Growing up, I was a huge fan of Spider-Man: The Animated Series. In what was essentially a protracted series finale, and something of a rough draft for what would eventually become Spider-Verse, Spider-Man had to gather together his superheroic allies from Earth like pieces on a chess board, and use them to fight Earth’s mightiest villains (the prize: a spot on a multidimensional spider-Man team-up to take on Spider-Carnage).
In a crucial moment, a nigh-omnipotent Doctor Doom is told to give up his newfound Godhood. He turns to the assembled heroes and demands “And which of you would give up your powers if asked.” Earth’s mightiest heroes sheepishly look away. Regardless of if they were X-Men, Fantastic Four or independent operators, they all knew that their powers were part of who they were, and they would be loathe to give them up.
But, of course, there’s Spidey. He steps forward and proclaimed “I would. Because I’ve learned, time and time again, that with great power comes great responsibility” – responsibility, of course, that God-Doom lacks. And that is what makes that Peter Parker the ‘ultimate’ Spider-Man: the only one worthy to lead a team composed of, well, himself – the first among equals.
I’ve said it before on TVOvermind and I’ll say it again: with great fandom, there must also come great responsibility. After all, when the Russo brothers asked us to not spoil the Endgame, we listened. We took it upon ourselves as a group – as a fandom family – to bite our tongues for just a little bit and keep the movies secrets so that other people who have spent years working up to this point could enjoy the movie the same as everybody else. Or, put another way:
Fandom isn’t just about liking or talking about the same things, it’s about coming together as a community in the light of some great, shared love. And while not every fan will love everything about the fandom, as a community it is our responsibility to be good to one another, to try to come together and do what needs to be done for the sake of everybody. After all, a wise man once said “with great power, there must also come great responsibility.” It is no less true for a community joined together for a shiny new blockbuster as it is a community joined in commiseration over the loss of Notre Dame.
And, thankfully, everybody seemed to step up, understanding the small role that their silence had to play in millions of fans’ enjoyment of the movie. It was a wonderful little moment in popular culture – and, in all likelihood, a shrewdly calculated ad campaign on Disney’s part to get people to come together about their latest product – but its lessons seems to have been forgotten while that very same movie has been in theaters.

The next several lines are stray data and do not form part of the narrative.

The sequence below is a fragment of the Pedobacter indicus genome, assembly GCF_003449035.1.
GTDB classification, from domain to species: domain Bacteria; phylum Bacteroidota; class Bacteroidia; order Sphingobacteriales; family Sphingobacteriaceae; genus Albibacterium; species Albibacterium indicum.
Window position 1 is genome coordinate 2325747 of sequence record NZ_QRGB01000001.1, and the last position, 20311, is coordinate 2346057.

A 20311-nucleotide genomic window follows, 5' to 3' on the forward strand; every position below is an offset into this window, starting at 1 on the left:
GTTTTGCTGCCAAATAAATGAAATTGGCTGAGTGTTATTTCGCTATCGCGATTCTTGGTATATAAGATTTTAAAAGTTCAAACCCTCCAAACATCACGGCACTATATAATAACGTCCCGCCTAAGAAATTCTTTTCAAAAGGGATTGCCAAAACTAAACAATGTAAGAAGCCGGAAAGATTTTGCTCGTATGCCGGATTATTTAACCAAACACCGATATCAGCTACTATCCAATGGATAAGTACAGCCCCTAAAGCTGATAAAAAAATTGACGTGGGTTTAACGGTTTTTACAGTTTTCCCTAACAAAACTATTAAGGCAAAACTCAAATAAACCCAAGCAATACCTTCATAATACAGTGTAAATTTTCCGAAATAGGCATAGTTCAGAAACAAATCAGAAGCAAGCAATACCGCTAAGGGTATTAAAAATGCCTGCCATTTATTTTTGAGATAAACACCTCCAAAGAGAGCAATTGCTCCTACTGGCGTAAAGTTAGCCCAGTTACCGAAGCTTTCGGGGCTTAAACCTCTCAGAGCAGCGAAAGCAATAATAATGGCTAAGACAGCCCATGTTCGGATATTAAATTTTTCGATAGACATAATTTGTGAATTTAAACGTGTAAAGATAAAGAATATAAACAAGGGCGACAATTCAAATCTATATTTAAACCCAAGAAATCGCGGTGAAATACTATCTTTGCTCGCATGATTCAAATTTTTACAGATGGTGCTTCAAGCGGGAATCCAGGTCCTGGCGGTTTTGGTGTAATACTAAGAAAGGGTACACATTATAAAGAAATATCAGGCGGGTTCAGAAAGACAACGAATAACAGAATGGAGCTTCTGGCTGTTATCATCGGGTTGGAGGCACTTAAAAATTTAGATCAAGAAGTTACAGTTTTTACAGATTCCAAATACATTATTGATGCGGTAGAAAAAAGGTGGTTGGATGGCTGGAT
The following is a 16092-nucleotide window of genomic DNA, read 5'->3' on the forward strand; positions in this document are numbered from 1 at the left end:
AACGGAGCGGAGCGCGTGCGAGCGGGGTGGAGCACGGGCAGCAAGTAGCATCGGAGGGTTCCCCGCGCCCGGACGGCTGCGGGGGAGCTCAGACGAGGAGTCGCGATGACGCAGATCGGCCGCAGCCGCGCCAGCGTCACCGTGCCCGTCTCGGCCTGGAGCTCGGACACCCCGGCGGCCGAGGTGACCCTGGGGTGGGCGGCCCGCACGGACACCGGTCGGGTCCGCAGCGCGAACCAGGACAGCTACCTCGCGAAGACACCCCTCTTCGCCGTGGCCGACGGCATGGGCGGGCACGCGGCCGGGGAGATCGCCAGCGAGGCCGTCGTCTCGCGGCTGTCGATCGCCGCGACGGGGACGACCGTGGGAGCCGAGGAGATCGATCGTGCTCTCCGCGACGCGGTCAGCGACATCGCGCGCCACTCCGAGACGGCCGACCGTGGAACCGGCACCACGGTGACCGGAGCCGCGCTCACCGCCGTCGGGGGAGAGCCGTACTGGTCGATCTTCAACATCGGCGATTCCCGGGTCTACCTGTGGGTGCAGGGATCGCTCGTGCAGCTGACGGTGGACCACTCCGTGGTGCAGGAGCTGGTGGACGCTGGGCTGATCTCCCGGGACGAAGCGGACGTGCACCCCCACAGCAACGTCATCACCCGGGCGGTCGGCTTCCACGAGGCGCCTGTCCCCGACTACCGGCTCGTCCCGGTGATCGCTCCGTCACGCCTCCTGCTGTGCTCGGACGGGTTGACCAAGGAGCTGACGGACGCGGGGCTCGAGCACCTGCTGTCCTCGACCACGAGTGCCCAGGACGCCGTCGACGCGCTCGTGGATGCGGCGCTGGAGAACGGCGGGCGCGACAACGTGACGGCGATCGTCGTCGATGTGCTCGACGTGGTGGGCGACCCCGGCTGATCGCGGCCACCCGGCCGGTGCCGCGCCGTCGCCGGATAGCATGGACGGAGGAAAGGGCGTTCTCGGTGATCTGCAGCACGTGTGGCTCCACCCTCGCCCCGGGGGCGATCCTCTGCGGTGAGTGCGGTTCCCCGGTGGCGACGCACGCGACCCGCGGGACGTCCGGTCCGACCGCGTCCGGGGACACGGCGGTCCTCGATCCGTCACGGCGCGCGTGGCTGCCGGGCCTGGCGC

At the same time that Endgame has been tearing up the global box office, HBO’s Game of Thrones series finale has been commanding the small screens of our living rooms. Based on the long-running (and still unfinished) book series by George R. R. Martin, you would think that the same coming-together, spoiler-free moment of nerd fandom would apply. After all, it’s not like all of us can watch it on day one, and it’s not as if quite a few fans have been trying to hold off on spoilers until the books proper come out.
And yet, this has absolutely not been the case. Whereas Endgame was under a virtual self-imposed media blackout for weeks after it debuted, it has been nigh impossible to be able to avoid detailed, obvious and omnipresent Game of Throne spoilers immediately after – and, in some cases, while – the episode airs. Twitter Timelines, Facebook Newsfeeds and even the very titles of major news outlets’ articles have spoiled every last detail about this show. I have known each and every week every character that has died, who has killed them, what major character arcs have resolved, what out-of-character betrayals have gone down… EVERYTHING… all while, in typical fashioned, I actively avoided spoilers everywhere I went. My friends and I made a point to make sure that everybody had seen Endgame before saying anything that so much as bordered on possible spoiler territory, no matter how small, and now many of those same friends are freely revealing major plot and character details at the drop of a hat.
It bears repeating – here and everywhere hereafter – that you should not spoil the endgame of any story like this. It’s common courtesy, it’s making sure that people can maximize their enjoyment of the movie or show or book that they’ve dedicated so much of their life to absorbing. So please, remember this as the final episode of Game of Thrones gears up, as Spider-Man: Far from Home prepares to hit theaters… as literally anything of fandom-sized proportions hits our collective eyeballs… don’t spoil the endgame. Be a responsible fan and have a heart for the poor folks out there just trying to make it through until they can see it before they learn what happens.